What is HTML?

HTML , or HyperText Markup Language, is a simple markup language used to make web pages.

 

Although all modern word processors and many specialized tools can be used to make web pages without learning HTML at all, learning HTML itself is a useful way to learn more about the web and provides more control over the results. Luckily, HTML is very simple and quite easy to learn.

 

HTML was intended to be an instance of SGML, a general-purpose markup language, but many HTML pages do not comply with the requirements of SGML. XHTML, which supersedes HTML, is a newer standard which complies fully with the requirements of XML. XML itself is a further refinement of SGML.

 

Here is a simple example of an HTML document. To try this out for yourself, simply create a new file called mypage.html with any text editor, such as Windows notepad. Paste in the HTML below, make any changes that please you, and save the document. Then pick “open” from the File menu of your web browser, locate the file you have just made, and open it. If you make further changes, you will need to “save” again and then click “reload” or “refresh” in your browser to see the results.

 

Of course, this is just a simple example. HTML can do far, far more than this. A complete tutorial can be found at Dave’s HTML Guide.

 

<title>Title of My Page Goes Here</title>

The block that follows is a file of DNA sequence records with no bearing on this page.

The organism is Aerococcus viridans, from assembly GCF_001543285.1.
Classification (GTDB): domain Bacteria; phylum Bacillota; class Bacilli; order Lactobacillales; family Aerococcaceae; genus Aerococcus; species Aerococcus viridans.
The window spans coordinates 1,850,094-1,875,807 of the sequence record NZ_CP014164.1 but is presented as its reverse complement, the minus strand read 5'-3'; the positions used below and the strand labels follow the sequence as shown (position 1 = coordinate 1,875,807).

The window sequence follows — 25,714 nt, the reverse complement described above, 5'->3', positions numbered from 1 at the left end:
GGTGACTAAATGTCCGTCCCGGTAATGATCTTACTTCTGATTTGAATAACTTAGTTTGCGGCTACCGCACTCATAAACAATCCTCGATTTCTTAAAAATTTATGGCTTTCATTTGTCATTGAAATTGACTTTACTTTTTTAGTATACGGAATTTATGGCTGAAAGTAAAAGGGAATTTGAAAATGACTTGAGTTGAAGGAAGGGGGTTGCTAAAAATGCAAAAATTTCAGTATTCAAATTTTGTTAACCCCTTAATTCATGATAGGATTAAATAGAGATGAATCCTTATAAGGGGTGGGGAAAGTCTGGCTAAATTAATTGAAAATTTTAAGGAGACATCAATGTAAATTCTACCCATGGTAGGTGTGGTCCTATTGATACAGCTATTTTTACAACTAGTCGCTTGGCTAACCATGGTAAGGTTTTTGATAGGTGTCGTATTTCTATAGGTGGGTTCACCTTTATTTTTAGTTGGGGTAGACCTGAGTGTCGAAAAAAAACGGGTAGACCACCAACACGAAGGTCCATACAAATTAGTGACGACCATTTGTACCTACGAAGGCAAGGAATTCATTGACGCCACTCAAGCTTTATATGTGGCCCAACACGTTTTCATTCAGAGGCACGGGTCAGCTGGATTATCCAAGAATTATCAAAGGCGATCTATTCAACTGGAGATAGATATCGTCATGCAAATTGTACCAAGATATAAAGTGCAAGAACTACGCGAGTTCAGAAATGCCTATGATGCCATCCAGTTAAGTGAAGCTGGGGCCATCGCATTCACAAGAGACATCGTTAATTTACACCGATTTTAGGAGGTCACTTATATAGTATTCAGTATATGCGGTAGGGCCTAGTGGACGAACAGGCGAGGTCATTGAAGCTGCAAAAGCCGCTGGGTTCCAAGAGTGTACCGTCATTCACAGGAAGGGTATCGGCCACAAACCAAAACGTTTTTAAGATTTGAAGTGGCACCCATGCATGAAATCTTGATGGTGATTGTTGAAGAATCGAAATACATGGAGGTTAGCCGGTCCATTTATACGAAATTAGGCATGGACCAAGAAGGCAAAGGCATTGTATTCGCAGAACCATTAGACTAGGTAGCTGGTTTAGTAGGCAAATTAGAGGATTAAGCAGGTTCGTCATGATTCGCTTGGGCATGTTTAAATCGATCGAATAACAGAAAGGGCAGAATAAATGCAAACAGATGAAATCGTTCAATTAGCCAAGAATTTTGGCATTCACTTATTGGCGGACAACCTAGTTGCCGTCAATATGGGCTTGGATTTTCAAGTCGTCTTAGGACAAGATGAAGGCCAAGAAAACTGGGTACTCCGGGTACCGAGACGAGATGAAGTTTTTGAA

<h1>Heading Of My Page Goes Here</h1>
<a href=”http://news.google.com/”>Follow this link to Google News</a>
<p>
Here is a picture of my cat:
</p>
<p>
<img src=”cat.jpg” />
</p>

 

Notice that the HTML elements are simple enough to recognize and nearly self-explanatory. The text between the opening and closing <title> and </title> elements becomes the title of the web page. The text between the <h1> and </h1>elements is displayed as a “level one heading,” which is typically a very large, bold font. The text between the opening and closing <a> and </a> elements becomes a link to another web page; the URL of the web page to be linked to is found in the HREF attribute of the <a> element as shown in the example above. The <p> element encloses a paragraph.

 

The <img> element includes an image in your page; the image is displayed at that point in the page, as long as the image file specified by the URL in the SRC attribute actualy exists. Since the SRC attribute I used here contains a simple filename, the cat picture will be shown as long as the file cat.jpg is in the same directory as the page. The same trick can be used in HREF attributes in <a> elements, to conveniently link to pages in the same directory. For more information about images and how to create them in formats appropriate for the web, see the image file formats entry.

 

The <img> element has a / before the > to signify that it is not a container and that no closing </img> is expected.

 

Of course, a web page sitting in a file on your own computer is not yet visible to anyone in the outside world. See the setting up web sites entry to learn more about how to create web sites that others can see.

 

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